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Alfred, 94, lives alone in the house where he and his late wife raised their family. Hard of hearing and nearly blind, he waits every day in an easy chair by the front door for his daily visit from a Meals on Wheels volunteer. Every other Thursday, I’m that volunteer. I always linger for as long as I can, chatting with him, and he soaks up the conversation like a thirsty sponge. It’s the only interaction he has most days.

Lately, Alfred has been com­plaining of poor sleep. Pills don’t help. He tosses and turns and wakes up still feeling tired. As it turns out, fractured sleep is one of the main symptoms of chronic loneliness. Alfred appears to be one of millions of Americans suffering from it, as well as social isolation.

Even before the pandemic, more than 20 percent of Americans who were 65 years old or older and living in community settings reported feeling socially isolated, a condition featuring few social relationships and infrequent social contact. Still, social isolation and loneliness are different: Loneliness is the feeling of being isolated, and we can experience it even when we’re surrounded by people. (For more on the difference between loneliness and isolation, see “The Health Effects of Loneliness and Isolation“.)

In 1985, American adults had an average of three close confidants. By 2004, the average was two, and ­roughly one in four Americans reported having no close confidants at all. This suggests that for many of us, even if we have plenty of people around, our social connections are ­becoming shallower and less supportive.

In 2014, Vivek Murthy, MD, MBA, began his first stint as U.S. surgeon general with a listening tour of the country. In small-group meetings and large town halls, he connected with parents, teachers, pastors, and business owners about the issues troubling their communities.

In his book, Together: The Healing Power of Human Connection in a Sometimes Lonely World, he writes: “Loneliness ran like a dark thread through many of the more obvious issues that people brought to my attention, like addiction, violence, anxiety, and depression. . . . Clearly there was something about our disconnection from one another that was making people’s lives worse than they had to be.”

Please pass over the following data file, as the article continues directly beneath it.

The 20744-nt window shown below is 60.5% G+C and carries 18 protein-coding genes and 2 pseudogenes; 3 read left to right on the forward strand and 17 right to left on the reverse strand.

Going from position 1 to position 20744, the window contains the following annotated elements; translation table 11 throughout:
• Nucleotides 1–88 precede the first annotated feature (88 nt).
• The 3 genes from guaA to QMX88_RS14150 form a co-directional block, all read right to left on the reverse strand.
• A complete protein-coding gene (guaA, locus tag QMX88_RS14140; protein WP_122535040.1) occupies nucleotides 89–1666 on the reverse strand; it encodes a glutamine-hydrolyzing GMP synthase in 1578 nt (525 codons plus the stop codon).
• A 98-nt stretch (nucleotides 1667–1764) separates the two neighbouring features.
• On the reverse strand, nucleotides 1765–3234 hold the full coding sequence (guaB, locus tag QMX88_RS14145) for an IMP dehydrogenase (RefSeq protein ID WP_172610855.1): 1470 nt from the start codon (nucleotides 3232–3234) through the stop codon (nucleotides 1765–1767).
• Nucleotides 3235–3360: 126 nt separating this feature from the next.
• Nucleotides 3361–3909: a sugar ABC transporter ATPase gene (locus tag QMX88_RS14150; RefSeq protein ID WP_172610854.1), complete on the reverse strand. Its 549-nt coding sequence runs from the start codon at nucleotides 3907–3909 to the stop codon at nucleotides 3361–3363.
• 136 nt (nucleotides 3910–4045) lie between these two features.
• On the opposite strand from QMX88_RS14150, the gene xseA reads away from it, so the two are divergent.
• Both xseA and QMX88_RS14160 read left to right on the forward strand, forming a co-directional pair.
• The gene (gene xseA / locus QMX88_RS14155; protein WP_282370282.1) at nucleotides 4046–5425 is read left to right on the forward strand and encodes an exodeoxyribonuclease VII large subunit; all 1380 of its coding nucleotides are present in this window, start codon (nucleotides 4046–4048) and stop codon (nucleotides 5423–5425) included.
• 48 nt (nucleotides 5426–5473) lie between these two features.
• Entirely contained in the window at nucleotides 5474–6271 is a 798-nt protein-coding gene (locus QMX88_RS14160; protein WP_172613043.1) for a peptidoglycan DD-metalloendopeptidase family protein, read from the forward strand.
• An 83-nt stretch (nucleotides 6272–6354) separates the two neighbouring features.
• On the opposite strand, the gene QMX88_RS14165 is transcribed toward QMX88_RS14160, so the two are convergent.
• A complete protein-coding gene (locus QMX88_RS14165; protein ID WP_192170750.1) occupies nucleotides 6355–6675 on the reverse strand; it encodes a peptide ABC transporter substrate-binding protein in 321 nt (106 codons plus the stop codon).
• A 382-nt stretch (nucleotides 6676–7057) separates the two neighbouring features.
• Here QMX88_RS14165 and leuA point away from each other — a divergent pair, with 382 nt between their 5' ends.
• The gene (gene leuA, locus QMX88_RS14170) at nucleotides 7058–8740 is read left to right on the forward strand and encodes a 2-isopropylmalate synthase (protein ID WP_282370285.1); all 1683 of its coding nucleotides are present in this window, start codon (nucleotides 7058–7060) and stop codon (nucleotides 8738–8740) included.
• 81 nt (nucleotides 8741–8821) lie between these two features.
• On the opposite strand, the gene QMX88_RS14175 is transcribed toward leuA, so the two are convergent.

An Epidemic Within a Pandemic

The loneliness epidemic has only accelerated in the age of COVID-19. In the fall of 2020, a Harvard University survey of some 950 Americans found that 36 percent of respondents (and 61 percent of all young-adult respondents) were experiencing “serious loneliness.”

And a 2020 Cigna report found that 50 percent of baby boomers, 71 percent of Millennials, and 79 percent of Gen Z respondents reported feeling lonely.

This might have been expected in the pre-vaccine era of social distancing. But even as the world opened back up, the sense of social disconnection persisted.

“You can be alone without feeling lonely. And you can feel lonely in a marriage, or in a crowd, when reality is falling short of your expectations.”

“During COVID, we’ve seen an increase in more people reporting feeling lonely more often,” says Stephanie Cacioppo, PhD, director of the University of Chicago’s Brain Dynamics Laboratory and author of Wired for Love: A Neuroscientist’s Journey Through Romance, Loss, and the Essence of Human Connection.

Loneliness is defined as the subjective experience of a gap between one’s actual and desired levels of social connection. “It’s the discrepancy between what you want and what you actually feel from your social relationships,” Cacioppo explains. “You can be alone without feeling lonely. And you can feel lonely in a marriage, or in a crowd, when reality is falling short of your expectations.”

This may explain why loneliness hasn’t abated even as pandemic isolation has waned, she notes. As people started venturing back into the world, they may have expected that everyone would be social and friendly.

“Then you go out, and it’s not necessarily open arms and smiles. People were still in masks. My hypothesis is people felt very lonely coming out of COVID lockdown because they had high expectations that weren’t met, which led to feelings of rejection.”

The Lonely Mind

Loneliness, like hunger or thirst, is a signal. Instead of telling us our bodies need water or food, though, it’s a sign that we’re not getting the social connection that we need. Everyone feels lonely from time to time, but it becomes problematic when it produces a self-reinforcing loop of negative thoughts, emotions, and behaviors.